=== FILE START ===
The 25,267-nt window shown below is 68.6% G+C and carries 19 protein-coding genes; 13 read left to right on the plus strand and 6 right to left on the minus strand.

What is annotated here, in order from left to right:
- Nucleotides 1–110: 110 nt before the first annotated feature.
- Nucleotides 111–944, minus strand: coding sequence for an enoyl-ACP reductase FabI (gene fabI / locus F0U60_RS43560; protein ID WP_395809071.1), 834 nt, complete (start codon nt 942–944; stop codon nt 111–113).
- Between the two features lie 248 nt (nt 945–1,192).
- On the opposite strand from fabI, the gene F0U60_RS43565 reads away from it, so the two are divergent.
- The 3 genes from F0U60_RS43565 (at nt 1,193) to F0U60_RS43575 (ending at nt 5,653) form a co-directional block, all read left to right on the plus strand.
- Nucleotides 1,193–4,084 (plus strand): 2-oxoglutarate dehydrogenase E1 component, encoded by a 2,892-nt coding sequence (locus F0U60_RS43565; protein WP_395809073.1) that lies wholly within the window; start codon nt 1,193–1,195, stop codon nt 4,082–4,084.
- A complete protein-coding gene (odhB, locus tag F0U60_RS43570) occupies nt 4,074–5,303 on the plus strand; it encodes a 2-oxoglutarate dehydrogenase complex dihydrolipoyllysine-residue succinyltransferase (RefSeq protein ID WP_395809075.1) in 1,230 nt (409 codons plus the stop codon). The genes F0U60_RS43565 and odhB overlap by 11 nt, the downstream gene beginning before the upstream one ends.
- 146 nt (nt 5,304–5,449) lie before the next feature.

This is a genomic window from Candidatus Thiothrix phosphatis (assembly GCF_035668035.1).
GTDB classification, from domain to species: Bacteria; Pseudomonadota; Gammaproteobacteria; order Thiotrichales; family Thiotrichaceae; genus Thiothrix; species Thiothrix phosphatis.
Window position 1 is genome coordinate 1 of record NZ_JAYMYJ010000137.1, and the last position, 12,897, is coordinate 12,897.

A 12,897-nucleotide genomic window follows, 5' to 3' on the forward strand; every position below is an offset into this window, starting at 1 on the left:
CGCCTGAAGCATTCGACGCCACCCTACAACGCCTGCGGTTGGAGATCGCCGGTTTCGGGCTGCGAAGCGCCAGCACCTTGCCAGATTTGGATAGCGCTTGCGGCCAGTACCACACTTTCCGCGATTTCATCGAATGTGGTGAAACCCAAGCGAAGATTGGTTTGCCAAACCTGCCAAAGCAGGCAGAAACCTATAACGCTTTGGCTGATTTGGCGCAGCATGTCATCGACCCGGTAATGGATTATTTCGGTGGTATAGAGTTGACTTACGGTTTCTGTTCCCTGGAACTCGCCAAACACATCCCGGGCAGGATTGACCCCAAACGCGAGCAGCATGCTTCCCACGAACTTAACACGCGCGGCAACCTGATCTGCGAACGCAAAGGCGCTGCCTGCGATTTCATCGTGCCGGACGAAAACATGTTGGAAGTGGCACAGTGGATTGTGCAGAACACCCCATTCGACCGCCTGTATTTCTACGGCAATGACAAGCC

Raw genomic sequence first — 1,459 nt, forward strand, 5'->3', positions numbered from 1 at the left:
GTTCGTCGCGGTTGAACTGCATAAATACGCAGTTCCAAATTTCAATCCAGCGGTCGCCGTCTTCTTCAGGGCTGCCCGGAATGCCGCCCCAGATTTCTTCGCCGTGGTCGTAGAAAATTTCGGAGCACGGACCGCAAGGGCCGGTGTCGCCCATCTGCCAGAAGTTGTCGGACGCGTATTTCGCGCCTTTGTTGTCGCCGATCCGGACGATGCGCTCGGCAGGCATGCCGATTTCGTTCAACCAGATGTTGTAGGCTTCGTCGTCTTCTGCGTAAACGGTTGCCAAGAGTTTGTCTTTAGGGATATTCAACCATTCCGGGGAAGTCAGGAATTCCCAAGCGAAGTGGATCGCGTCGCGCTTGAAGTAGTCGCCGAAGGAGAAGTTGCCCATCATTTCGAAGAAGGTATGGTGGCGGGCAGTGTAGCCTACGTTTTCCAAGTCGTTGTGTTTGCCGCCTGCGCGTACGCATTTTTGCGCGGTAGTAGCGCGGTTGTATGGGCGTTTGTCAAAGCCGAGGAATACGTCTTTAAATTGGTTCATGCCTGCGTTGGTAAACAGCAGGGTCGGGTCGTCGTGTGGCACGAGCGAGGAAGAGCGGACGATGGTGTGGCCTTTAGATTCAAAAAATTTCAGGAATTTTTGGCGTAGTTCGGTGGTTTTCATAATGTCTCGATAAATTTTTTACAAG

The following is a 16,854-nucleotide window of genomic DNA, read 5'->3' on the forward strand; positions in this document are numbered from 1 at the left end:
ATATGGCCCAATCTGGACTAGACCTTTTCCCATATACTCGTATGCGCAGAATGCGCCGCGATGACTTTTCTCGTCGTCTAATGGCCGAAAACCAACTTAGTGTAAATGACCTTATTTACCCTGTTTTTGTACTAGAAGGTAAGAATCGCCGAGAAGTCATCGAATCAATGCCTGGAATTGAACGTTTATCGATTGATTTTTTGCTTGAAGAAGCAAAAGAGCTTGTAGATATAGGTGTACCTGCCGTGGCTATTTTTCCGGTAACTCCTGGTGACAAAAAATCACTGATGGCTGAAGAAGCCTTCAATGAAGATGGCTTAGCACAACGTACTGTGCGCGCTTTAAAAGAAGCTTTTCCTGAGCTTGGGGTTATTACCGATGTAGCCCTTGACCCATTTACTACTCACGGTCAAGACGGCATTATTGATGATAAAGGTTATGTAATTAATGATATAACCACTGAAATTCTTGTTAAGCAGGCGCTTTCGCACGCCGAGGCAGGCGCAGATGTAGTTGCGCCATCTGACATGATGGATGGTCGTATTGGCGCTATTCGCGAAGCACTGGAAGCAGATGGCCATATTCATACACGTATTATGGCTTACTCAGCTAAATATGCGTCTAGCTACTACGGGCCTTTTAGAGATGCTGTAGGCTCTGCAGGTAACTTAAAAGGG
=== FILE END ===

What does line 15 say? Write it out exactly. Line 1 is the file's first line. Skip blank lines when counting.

CGCCTGAAGCATTCGACGCCACCCTACAACGCCTGCGGTTGGAGATCGCCGGTTTCGGGCTGCGAAGCGCCAGCACCTTGCCAGATTTGGATAGCGCTTGCGGCCAGTACCACACTTTCCGCGATTTCATCGAATGTGGTGAAACCCAAGCGAAGATTGGTTTGCCAAACCTGCCAAAGCAGGCAGAAACCTATAACGCTTTGGCTGATTTGGCGCAGCATGTCATCGACCCGGTAATGGATTATTTCGGTGGTATAGAGTTGACTTACGGTTTCTGTTCCCTGGAACTCGCCAAACACATCCCGGGCAGGATTGACCCCAAACGCGAGCAGCATGCTTCCCACGAACTTAACACGCGCGGCAACCTGATCTGCGAACGCAAAGGCGCTGCCTGCGATTTCATCGTGCCGGACGAAAACATGTTGGAAGTGGCACAGTGGATTGTGCAGAACACCCCATTCGACCGCCTGTATTTCTACGGCAATGACAAGCC